Here’s my take on privacy – if you can experience the benefit of giving up more information about yourself, you’re more likely to, in favor of a better experience. But you’ve got to experience it. And it’s got to benefit you.

I think Facebook and LinkedIn have done a wonderful job of letting people experience the benefits of giving up more of their private information. Facebook makes connections seem seemless, particularly around interests. LinkedIn enables you to connect very specifically with the type of people you want to connect with. Both are more powerful for you with more of your information. This power is in the personalization.

So, does it just boil down to benefit and experience? I’m afraid not. I think we still have a ways to go until giving up more personal information than less is the norm. I think technology will drive a lot of this, as it has in the past few years, but people don’t want to be creeped out. It’s just that simple. They want to feel safe. At the same time, whether or not they can verbalize it, I think they want to reduce the noise.

Transparency always helps. Utilizing systems where people have given personal information (Facebook) is good, too. This enables the experience to be seemless and easy. Education will be critical, especially from all of those involved in the out-of-home channel, because those turned-on-places-and-things-around-us can positively effect our daily lives. It’s going to require personal information, though.

As much as I talk about personalization, it’s important to realize anything can only be made personal through information. And that’s letting go of pieces of privacy. And that’s the balance that we all have to find.

So, that’s my take. What about yours? I’d love to hear it!

People, not Words, Will Change & Define the “Digital Signage” Industry

11th Screen | The Interactive Out-of-Home Blog

What a past couple of weeks it’s been for the digital signage industry. I don’t even know if I’m referring to the industry correctly anymore, given one of the key figureheads recently proposed renaming the term “digital signage” completely. Truth be told, I’ve never been clear on what to call this industry and even whether or not to call it an industry, much less what the industry is defined around. But in the end, I come back to the same thing – it’s the digital signage industry. Because it’s centered around digital signs – er, signs that are digital – and the industry is larger than a group and busineses are made around the components to run digital signs. So, it makes sense and it’s easy. I say “digital signage” (with or without industry) and everyone I talk to understands what it is, at least on a basic level. Semantics.

The true waves – those that could have a real impact on changing the face of digital signage, far beyond words – are being made by the people running business in this industry. Three major players, rVue, RiseVision, and Screenreach, have all recently hired individuals who live and breathe engagement. Not digital signage. Engagement. These are individuals who will benefit the industry because they have specific digital signage experience, too, but they are not about the sign. They’re about the engagement. That is an important distinction, especially for an industry that ironically seems to behind the technology-enabling-engagement curve. These individuals are awesome for the industry.

I think it’s interesting and admirable that each one of these companies created positions for these individuals. These were not positions that have existed before. They were made for these individuals. Before I get into that, let me just tell you a little bit about these individuals. I have the pleasure of personally knowing each of them and I’m better for it.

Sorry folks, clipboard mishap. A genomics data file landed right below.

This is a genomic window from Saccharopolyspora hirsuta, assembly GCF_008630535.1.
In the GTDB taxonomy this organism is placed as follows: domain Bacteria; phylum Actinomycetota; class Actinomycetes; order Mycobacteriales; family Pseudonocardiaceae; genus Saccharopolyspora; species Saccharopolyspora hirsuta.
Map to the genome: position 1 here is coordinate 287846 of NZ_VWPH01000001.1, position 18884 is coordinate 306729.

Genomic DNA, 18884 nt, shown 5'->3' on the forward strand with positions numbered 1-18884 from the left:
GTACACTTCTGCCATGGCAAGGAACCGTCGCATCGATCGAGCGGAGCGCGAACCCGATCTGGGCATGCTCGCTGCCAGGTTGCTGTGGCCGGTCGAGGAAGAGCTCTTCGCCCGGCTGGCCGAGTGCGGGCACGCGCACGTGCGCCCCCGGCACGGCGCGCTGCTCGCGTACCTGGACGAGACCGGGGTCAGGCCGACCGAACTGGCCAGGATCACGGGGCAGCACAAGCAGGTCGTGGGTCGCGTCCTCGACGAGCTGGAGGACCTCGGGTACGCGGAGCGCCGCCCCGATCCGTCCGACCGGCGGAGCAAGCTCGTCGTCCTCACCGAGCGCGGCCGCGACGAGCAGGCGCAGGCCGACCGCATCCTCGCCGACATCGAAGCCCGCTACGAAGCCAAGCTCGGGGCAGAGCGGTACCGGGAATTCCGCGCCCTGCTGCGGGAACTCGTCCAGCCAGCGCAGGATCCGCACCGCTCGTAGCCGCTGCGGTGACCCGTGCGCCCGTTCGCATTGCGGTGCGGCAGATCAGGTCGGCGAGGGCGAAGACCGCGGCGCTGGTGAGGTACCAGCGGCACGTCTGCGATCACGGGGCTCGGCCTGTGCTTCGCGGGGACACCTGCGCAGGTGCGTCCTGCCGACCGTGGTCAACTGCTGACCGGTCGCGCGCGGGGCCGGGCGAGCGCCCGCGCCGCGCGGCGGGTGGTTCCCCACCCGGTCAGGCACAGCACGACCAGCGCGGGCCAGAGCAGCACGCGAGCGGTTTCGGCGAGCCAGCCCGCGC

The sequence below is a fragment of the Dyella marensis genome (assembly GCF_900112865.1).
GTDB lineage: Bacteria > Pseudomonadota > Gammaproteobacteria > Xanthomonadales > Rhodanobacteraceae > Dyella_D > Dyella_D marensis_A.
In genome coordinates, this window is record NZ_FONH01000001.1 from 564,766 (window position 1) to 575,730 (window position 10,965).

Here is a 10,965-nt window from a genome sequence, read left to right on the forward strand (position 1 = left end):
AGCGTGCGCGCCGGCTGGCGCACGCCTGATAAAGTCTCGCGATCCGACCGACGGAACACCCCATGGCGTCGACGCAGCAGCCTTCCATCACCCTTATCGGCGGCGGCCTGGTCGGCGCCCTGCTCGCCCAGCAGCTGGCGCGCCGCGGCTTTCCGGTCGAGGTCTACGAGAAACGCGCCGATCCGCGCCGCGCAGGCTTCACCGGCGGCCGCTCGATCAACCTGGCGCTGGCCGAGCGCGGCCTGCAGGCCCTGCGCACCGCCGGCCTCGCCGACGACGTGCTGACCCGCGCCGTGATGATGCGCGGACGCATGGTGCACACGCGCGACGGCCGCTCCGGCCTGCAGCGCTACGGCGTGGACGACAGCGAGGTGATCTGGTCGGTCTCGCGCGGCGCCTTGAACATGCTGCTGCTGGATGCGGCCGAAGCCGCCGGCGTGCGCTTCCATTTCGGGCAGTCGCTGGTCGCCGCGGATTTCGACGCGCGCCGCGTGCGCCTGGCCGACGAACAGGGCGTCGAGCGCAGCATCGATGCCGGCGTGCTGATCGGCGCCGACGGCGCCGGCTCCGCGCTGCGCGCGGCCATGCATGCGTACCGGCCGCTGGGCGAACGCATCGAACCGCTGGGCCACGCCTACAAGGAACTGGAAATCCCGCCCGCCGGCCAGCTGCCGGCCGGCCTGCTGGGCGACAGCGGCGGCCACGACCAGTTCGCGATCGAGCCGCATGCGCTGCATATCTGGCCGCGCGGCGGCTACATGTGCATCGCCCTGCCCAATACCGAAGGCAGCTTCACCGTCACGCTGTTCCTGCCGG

First up is Jennifer Bolt, who, for years, has been the head honcho for the media department at Tracy Locke. She has immense media planning and buying experience and knows more about the media side of digital signage than anyone I’ve met from an agency. She just joined rVue as Chief Strategy Officer. She knows, firsthand, the challenges that agencies face when guiding major brands through allocating and buying Digital Out-of-Home (DOOH) (a la digital signage). She knows how to ask the right questions of brands to understand where advertising dollars can be pulled from. It is complicated – from a brand perspective and agency perspective – and as a result, the digital signage industry suffers. Jennifer is a wonderful addition to the industry because she knows how to talk to agencies and exactly where to go within them to be a guide and help provide clarity all around.

Next is Paul Flanigan who recently joined RiseVision as VP, Marketing & Business Development. Paul is one of my first and best friends in the industry. He comes with a wealth of experience in branding, marketing, and communications and is just an overall bright and seasoned guy. He worked with the guys at The Preset Group and before that he ran Best Buy’s in-store network. Paul is an engagement guy. He gets the power of digital signs and how if they don’t create engagement, they’re not realizing their full potential. Now, by working with a digital signage software provider, he will not only be able to shape the actual product, but he’ll also be able to speak to prospects about the true potential of reaching and connecting people when they’re outside of their homes.

Which leads me to my boy, David Weinfeld, who, too, was with Preset before going on to Obscura Digital and just last week was named Chief Strategy Officer of Screenreach. The first thing you see when looking at the Screenreach website is, “Turn any screen into a 2-way interactive experience.” This is a perfect fit for Dave – a place where social, mobile and digital signage collide. He gets it completely and even more, eats it up completely, and Screenreach and the industry will benefit greatly from David having such a visible role within it. He should be able to directly infuse social and mobile connections into what’s expected from digital signage immediately.